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Drivers to be fined for keeping engines running in stationary traffic in Canterbury, Whitstable and Herne Bay


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Drivers face being fined if they leave their vehicles running while waiting in traffic.

Canterbury City Council is clamping down on engine idling in a bid to cut air pollution across the district.

Motorists waiting in traffic face fines if they do not switch their car engines off
Motorists waiting in traffic face fines if they do not switch their car engines off

From this week, enforcement officers are able to issue £20 penalties to drivers of cars, taxis, buses and commercial vehicles who keep their engines running while stationary after being asked to switch them off.

Officers will initially focus on hotspots such as outside schools, popular shops and areas across Canterbury, Whitstable and Herne Bay where parked vehicles are known to leave their engines running for long periods of time.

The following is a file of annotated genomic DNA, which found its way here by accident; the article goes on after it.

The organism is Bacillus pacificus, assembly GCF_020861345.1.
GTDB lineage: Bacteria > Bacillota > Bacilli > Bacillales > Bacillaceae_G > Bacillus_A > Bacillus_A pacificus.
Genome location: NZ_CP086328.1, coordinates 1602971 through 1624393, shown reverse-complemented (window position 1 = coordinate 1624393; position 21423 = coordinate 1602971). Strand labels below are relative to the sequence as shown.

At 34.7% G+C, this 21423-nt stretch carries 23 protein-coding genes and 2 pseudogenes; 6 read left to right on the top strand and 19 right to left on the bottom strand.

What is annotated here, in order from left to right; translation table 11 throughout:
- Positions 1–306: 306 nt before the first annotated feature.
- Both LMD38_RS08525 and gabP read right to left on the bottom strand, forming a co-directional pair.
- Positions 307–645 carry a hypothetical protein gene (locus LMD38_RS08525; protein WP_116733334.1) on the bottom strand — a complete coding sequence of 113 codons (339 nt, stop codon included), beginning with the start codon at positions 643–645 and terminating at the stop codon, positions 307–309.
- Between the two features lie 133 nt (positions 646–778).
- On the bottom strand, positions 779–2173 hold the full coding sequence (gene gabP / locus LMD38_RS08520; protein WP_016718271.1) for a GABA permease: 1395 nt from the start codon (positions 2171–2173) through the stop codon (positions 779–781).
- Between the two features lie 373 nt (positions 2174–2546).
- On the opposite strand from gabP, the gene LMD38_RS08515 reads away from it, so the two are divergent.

The council will also try and persuade people to voluntarily turn off their engines at level crossings and railway stations and educate them on the benefits.

Cabinet member for enforcement, Cllr Ashley Clark, said: “Leaving your engine running creates pollution that irritates people’s lungs, lowers resistance to infection and makes conditions like asthma, heart and lung disease worse.

Drivers face being fined if they leave their engines running. Picture: iStock
Drivers face being fined if they leave their engines running. Picture: iStock

"Children, elderly people and those that are already poorly are at much greater risk.

“Research shows that an idling vehicle can emit up to 20 times more of some pollutants than travelling at 32mph.

“Every time a car idles for just one minute, it produces enough exhaust emissions to fill 150 balloons with harmful chemicals like cyanide, nitrogen oxides and microscopic pollutants that can cause lung cancer and emphysema and are especially damaging to children.

“We don’t want to issue FPNs (fixed penalty notices), it will be a last resort, but we do want to educate drivers and persuade them to change their behaviour."

The Canterbury district is not the only part of the county to see fines used to encourage drivers to switch-off their engines.

In March, Medway Council revealed it had been awarded government money to target idlers in Rainham.

Its deputy leader, Cllr Howard Doe, said at the time: “It is vital that we continue to raise awareness of the small things everyone can do, like switching off your car engine if you’re not moving, which will make a real improvement to air quality and climate change."

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